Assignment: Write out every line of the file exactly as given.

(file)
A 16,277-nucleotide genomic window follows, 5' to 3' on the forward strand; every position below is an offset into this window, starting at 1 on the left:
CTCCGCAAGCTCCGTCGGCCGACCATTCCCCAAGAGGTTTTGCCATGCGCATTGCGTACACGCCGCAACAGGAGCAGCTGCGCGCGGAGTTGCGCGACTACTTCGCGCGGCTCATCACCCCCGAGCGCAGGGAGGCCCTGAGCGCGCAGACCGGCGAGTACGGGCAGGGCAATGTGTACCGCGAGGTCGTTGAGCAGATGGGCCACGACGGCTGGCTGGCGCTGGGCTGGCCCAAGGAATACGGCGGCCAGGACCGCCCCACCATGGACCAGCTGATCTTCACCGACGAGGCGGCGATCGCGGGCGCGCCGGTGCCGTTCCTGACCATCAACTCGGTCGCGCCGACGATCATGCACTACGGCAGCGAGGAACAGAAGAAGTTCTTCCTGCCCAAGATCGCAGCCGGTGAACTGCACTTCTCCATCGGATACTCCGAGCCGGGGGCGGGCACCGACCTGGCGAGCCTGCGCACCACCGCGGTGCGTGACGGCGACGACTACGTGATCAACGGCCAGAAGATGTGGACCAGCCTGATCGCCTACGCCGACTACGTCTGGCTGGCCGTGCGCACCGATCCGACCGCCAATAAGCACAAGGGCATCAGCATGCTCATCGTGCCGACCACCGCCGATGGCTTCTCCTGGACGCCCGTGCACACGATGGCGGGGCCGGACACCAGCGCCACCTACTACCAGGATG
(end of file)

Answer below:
A 16,277-nucleotide genomic window follows, 5' to 3' on the forward strand; every position below is an offset into this window, starting at 1 on the left:
CTCCGCAAGCTCCGTCGGCCGACCATTCCCCAAGAGGTTTTGCCATGCGCATTGCGTACACGCCGCAACAGGAGCAGCTGCGCGCGGAGTTGCGCGACTACTTCGCGCGGCTCATCACCCCCGAGCGCAGGGAGGCCCTGAGCGCGCAGACCGGCGAGTACGGGCAGGGCAATGTGTACCGCGAGGTCGTTGAGCAGATGGGCCACGACGGCTGGCTGGCGCTGGGCTGGCCCAAGGAATACGGCGGCCAGGACCGCCCCACCATGGACCAGCTGATCTTCACCGACGAGGCGGCGATCGCGGGCGCGCCGGTGCCGTTCCTGACCATCAACTCGGTCGCGCCGACGATCATGCACTACGGCAGCGAGGAACAGAAGAAGTTCTTCCTGCCCAAGATCGCAGCCGGTGAACTGCACTTCTCCATCGGATACTCCGAGCCGGGGGCGGGCACCGACCTGGCGAGCCTGCGCACCACCGCGGTGCGTGACGGCGACGACTACGTGATCAACGGCCAGAAGATGTGGACCAGCCTGATCGCCTACGCCGACTACGTCTGGCTGGCCGTGCGCACCGATCCGACCGCCAATAAGCACAAGGGCATCAGCATGCTCATCGTGCCGACCACCGCCGATGGCTTCTCCTGGACGCCCGTGCACACGATGGCGGGGCCGGACACCAGCGCCACCTACTACCAGGATG